PORT ARTHUR, Texas — There's not much sparkle or glamour in junior college athletics compared to division one program. However one thing you will find is hard work.
"There's nothing different here," Lamar State College-Port Arthur softball's Hannah Murchinson said. "We still wake up every morning, go to weights, hit, run, condition, and work really hard for what we're doing. It shouldn't matter what level that you're at. You should just love what you're doing and continue doing it."
Hannah Murchison is a freshman on LSCPA's softball team, so her junior college experience has just begun, but she is already expressing gratitude toward the program.
"I just love that I've been able to stay where I'm comfortable and be around all my family and get to still do the thing I love most," Murchinson said.
For Infielder Savannah Trahan, she says Seahawk softball calmed her nerves about college athletics.
"I was telling my parents, like, I don't know how I'm gonna do it," Trahan said. "College kind of scares me."
"College softball, it made me love the game even more, like when I got here," Trahan said. "I mean, I love softball my whole life, but once I got here, I never knew I could love it the way I love it now.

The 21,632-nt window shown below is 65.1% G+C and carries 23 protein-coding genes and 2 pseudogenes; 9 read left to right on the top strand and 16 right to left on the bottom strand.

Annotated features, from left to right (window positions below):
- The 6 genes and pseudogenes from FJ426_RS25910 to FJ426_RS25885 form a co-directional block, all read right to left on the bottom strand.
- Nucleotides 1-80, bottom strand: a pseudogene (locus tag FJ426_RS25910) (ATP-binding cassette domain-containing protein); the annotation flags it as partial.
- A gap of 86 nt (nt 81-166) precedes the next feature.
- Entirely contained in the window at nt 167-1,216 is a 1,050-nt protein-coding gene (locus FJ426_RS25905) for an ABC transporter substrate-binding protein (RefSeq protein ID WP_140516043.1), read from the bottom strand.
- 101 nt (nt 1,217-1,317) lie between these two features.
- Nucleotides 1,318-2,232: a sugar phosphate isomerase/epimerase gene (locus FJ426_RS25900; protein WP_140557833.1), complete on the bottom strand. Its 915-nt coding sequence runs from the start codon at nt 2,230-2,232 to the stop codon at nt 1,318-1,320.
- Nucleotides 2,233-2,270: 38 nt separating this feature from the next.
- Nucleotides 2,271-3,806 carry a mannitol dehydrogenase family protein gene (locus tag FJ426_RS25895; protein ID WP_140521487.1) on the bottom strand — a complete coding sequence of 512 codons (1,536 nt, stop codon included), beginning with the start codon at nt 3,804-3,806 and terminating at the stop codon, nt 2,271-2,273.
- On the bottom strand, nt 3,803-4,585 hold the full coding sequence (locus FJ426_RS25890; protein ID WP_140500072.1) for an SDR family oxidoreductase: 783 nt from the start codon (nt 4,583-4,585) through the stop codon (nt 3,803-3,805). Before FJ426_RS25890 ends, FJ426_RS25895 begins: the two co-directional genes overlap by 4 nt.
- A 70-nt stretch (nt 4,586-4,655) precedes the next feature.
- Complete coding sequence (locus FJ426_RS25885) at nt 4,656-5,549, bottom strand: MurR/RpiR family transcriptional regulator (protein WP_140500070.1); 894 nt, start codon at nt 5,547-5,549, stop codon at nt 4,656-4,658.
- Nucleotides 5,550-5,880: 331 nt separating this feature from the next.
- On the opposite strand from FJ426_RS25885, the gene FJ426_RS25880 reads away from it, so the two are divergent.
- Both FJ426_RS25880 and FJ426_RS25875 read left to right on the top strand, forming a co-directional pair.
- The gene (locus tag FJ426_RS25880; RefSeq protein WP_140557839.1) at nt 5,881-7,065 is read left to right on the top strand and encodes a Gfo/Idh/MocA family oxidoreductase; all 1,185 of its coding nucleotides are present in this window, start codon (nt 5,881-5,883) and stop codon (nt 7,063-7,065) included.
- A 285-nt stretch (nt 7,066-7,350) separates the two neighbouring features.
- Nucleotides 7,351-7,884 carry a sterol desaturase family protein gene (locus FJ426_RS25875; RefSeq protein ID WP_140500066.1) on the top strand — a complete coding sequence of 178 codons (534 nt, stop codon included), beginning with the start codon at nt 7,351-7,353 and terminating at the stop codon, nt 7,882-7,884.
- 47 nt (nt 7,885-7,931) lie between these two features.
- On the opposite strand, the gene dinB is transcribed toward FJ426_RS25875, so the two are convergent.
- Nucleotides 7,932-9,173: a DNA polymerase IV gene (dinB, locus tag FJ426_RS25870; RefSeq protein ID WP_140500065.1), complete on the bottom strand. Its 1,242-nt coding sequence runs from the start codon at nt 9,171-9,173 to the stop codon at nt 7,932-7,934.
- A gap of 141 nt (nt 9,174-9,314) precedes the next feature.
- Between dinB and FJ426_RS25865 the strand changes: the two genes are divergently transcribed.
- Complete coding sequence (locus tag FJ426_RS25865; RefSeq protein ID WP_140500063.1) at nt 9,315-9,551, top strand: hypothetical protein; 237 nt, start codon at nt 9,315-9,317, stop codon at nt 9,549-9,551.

That comfort and confidence in the sport is why Lamar softball coach Amy Hooks says a JUCO experience can be valuable on a division one roster.
"They have a different mindset," Coach Hooks said. "Maybe they weren't recruited right out of high school division one, or maybe they were overlooked so they get to play with a little bit of chip on their shoulder for one or two years when they go to the junior college level. There's some great coaches out there that help develop them, help them with time management, help them with the transition into just college academics in general. Then when they get here, there's this confidence.
A confidence that is seen in former Seahawk and now Lamar Cardinal, Cameron Niedenthal.
"If I would have went straight from being a senior straight out of high school to a division one, I would not have been ready," Niedenthal said. "But, JUCO definitely prepared me and I don't think there should be any sort of stereotype or stigmatism about somebody who starts out of JUCO because there's a small percentage of athletes that make it to play college sports so there's no bad thing about starting out at JUCO."